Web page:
Managing the Estate. While the ultimate goal of estate administration is to distribute estate assets to the decedent's heirs, doing so will take some time. In the meantime the estate administrator must manage the estate's assets. This may involve making sure that property is secure and paying estate bills such as utility bills or credit card bills. The administrator must also collect any money owed to the deceased. If the decedent owned a business, the administrator may have to sell assets, take care of payroll and otherwise temporarily run the business until it is transferred to the decedent's heirs or sold.

If there is not enough cash in the assets to pay all of the estate's debts, then the administrator may have to sell property in order to satisfy debts. Assets such as real estate, jewelry, and vehicles are typically sold at public auction.

Pay Estate Taxes. One of the responsibilities of the executor is to pay estate taxes. If necessary, the administrator can hire an attorney or accountant to help calculate any estate taxes that are due. In addition, the administrator is responsible for filing the decedent's final tax return. If the decedent owes taxes, the administrator will pay them out of estate assets. If a refund is due, it will be added to the estate.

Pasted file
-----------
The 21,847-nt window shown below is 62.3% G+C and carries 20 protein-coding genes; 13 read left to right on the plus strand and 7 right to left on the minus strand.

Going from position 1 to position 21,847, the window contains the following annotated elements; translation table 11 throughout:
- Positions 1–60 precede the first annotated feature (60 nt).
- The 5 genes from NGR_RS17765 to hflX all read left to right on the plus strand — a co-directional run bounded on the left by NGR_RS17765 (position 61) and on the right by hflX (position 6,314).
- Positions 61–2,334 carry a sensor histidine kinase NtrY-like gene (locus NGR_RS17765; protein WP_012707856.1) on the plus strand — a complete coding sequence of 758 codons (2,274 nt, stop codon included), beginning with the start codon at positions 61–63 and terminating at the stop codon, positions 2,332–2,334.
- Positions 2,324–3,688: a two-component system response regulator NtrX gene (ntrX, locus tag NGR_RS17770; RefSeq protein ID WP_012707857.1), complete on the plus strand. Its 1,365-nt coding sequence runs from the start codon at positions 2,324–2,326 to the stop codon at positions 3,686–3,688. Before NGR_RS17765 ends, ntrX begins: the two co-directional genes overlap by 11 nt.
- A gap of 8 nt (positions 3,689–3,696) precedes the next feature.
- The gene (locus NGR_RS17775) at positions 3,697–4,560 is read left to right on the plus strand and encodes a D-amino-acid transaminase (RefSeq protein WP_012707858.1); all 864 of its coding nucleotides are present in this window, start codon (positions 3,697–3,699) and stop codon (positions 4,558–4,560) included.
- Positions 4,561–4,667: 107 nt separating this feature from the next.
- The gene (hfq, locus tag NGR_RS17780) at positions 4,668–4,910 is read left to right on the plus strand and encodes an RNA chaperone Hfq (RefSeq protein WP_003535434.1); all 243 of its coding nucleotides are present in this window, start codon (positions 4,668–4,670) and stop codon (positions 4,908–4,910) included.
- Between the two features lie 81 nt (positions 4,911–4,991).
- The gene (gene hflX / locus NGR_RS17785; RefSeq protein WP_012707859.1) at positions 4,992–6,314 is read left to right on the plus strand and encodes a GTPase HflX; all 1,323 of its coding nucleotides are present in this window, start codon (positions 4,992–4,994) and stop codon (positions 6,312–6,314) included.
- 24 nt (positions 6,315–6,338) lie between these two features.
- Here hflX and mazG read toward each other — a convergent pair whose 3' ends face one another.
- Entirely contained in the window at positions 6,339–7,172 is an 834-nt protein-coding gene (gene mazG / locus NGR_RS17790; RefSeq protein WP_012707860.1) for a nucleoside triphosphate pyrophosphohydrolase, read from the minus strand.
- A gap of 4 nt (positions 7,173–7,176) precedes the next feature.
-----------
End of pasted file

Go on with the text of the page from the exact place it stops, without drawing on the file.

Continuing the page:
Closing the estate. After all estate debts are paid, claims are resolved and taxes are paid, the administrator must provide the Surrogate's Court with an accounting of the estate showing all income earned or disbursements made by the estate after the death of the deceased.

Distributing Estate Assets. The last step in the administration process is distributing the estate assets. Prior to the final distribution of assets, small allowances can be given to the testator's spouse, minor children and others who relied on the testator for support. In general, however, no assets are distributed until debts paid and all other estate issues are resolved.